Russian interludes The Vanbrugh Quartet

Gregory Ellis, Keith Pascoe – violins Simon Aspell – viola Christopher Marwood – cello

Saturday 10 October at 8pm

Sligo Methodist Church Wine Street Sligo
Admission: 20
euro
Student tickets 10 euro (door only)

Russian interludes with The Vanburgh QuartetTickets from Hawk’s Well Theatre.
Telephone: (071) 9161518 or book on line www.hawkswell.com

Programme
Haydn String Quartet Op. 33 No. 3 “The Bird”
“Vendredis
Rimsky-Korsakov Allegro
Borodin Scherzo
INTERVAL
Ian Wilson Across a clear blue sky (after Heaney’s ‘Anything Can Happen’)
Tchaikovsky String Quartet No. 3 in E Flat Minor, Op. 30

Winner of the 1988 London International String Quartet Competition and now in its twentythird concert season, the RTÉ Vanbrugh Quartet is one of Europe’s most successful quartets, internationally recognised for its beauty of sound, clarity of texture and integrity of interpretation within an unusually wide and varied range of repertoire. Appointed Resident Quartet to RTÉ in 1986 and with almost 700 performances in Ireland to date, the group has dedicated itself to bringing the wonders of the string quartet repertoire to audiences throughout the country. At the same time they have built a thriving international career, with regular tours taking them throughout Europe and the USA.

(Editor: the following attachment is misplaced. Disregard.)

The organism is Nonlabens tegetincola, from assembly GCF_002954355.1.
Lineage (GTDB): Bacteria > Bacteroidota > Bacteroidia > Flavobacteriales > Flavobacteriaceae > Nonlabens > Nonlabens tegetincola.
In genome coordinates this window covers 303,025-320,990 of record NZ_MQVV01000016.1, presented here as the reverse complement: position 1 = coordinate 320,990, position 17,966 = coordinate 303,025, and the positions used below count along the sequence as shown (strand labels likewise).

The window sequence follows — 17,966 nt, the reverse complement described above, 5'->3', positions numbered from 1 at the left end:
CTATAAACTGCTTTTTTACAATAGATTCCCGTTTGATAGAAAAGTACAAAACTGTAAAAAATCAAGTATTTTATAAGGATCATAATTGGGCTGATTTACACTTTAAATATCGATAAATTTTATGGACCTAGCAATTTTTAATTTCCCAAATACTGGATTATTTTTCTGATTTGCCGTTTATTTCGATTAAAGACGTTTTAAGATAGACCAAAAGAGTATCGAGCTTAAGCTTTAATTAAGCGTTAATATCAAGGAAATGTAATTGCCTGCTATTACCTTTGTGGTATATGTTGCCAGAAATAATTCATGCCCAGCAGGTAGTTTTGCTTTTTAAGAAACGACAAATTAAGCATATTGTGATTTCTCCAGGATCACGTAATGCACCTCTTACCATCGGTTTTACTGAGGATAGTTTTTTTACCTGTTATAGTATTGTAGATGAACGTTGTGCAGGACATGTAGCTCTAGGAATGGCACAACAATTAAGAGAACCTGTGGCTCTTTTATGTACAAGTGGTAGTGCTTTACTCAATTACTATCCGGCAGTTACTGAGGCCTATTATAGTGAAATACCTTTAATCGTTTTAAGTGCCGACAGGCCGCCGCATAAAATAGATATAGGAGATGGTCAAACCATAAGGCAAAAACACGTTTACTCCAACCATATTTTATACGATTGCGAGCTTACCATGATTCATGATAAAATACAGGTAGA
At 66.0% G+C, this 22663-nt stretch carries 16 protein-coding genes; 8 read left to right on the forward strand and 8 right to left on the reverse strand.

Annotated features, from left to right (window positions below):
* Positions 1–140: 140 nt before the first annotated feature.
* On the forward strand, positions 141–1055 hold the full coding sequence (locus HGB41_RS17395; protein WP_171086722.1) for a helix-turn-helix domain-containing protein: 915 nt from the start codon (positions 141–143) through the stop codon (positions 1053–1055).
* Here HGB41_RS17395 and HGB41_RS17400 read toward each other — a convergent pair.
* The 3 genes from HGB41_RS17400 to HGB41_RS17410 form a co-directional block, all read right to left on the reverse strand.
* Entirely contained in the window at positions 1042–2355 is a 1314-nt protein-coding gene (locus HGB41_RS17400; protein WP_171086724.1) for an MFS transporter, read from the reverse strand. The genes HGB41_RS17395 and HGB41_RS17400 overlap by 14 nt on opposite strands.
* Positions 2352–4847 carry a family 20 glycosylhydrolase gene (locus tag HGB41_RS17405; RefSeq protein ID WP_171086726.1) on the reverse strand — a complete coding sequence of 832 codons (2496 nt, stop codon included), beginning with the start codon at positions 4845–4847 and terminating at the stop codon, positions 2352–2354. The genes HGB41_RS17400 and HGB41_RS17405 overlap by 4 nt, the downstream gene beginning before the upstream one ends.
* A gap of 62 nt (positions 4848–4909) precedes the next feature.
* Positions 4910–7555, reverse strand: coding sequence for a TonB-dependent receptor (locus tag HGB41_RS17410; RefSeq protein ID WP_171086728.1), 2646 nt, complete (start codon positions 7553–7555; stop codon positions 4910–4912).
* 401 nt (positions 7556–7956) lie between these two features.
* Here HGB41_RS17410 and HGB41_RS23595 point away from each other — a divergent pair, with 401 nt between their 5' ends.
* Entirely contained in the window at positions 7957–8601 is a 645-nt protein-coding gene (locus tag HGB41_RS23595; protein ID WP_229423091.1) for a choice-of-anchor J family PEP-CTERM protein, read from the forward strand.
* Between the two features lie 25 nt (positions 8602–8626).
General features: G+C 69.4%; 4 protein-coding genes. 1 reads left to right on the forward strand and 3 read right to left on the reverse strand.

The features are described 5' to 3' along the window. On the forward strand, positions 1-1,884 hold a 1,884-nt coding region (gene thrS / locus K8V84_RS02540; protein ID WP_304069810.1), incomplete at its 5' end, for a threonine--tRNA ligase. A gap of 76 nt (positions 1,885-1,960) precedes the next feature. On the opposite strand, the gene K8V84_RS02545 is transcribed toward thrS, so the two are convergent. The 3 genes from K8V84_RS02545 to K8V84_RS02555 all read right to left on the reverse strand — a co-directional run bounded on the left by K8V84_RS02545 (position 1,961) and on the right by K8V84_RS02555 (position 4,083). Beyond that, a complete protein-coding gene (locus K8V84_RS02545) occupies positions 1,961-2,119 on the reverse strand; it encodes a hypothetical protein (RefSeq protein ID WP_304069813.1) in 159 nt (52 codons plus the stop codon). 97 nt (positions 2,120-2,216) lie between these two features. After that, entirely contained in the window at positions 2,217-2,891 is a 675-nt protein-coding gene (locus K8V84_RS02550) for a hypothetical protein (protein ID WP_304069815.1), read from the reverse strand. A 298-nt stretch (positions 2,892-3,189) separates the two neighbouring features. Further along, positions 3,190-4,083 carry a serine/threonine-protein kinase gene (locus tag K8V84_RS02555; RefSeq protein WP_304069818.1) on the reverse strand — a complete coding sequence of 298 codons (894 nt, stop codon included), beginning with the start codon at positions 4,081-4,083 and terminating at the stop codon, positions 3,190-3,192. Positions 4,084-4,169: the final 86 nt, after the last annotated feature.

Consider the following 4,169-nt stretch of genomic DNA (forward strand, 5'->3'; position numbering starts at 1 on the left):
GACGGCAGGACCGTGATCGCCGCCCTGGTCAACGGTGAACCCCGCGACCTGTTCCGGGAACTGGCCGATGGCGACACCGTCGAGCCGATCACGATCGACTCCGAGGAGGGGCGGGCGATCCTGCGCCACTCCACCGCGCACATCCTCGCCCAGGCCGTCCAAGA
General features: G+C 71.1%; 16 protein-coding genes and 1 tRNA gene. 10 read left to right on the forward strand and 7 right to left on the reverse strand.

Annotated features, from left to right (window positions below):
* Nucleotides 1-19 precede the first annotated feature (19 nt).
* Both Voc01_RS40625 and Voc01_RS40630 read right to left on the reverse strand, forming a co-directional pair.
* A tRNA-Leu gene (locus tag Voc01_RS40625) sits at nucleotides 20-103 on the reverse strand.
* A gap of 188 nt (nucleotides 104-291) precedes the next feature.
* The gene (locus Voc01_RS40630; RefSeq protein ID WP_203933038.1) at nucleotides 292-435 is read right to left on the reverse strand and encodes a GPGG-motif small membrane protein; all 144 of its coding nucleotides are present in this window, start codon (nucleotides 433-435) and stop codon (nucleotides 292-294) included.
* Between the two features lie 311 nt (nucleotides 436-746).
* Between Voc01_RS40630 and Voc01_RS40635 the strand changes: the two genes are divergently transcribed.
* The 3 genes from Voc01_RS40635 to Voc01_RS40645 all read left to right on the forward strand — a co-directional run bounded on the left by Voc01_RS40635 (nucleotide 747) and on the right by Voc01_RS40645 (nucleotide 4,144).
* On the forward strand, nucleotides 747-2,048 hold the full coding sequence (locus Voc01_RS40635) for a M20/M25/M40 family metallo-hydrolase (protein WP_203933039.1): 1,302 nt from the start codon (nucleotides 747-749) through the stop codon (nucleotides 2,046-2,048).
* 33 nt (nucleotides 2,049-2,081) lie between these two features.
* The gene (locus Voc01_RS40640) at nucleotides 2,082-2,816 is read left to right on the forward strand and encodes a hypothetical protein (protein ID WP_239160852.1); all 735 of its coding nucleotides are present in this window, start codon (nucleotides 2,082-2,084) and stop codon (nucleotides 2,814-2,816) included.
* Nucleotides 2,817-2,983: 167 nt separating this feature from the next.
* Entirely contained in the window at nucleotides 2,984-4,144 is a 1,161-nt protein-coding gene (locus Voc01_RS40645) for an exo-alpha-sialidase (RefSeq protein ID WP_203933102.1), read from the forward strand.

As part of the RTÉ Heaney at 70 celebrations, RTÉ Performing Groups commissioned three composers to write short pieces for the RTÉ Vanbrugh Quartet in response to Seamus Heaney’s work. The pieces were premiered on Easter Monday with Seamus Heaney introducing each piece by reading the poem that inspired it.

Vendredis
The “Beliayev Fridays” were a feature of St. Petersburg’s music scene in the late 19th century. With composers including Rimsky-Korsakov, Tchaikovsky, Taneyev and Skryabin in attendance, the music-making usually went on until the small hours. Notes have been preserved in which Mr. Beliayev, a well known patron of the arts, set down precisely the programmes of his musical parties. Usually, four or five quartets were performed, augmented with several instrumental pieces and some piano music. Compositions dedicated to celebration days, creative impromptus, and musical gifts were often a result of the joint efforts of composers of the Beliayev Circle. “The Fridays” have since become a popular collection of musical surprises and offerings that were presented at some of the parties.

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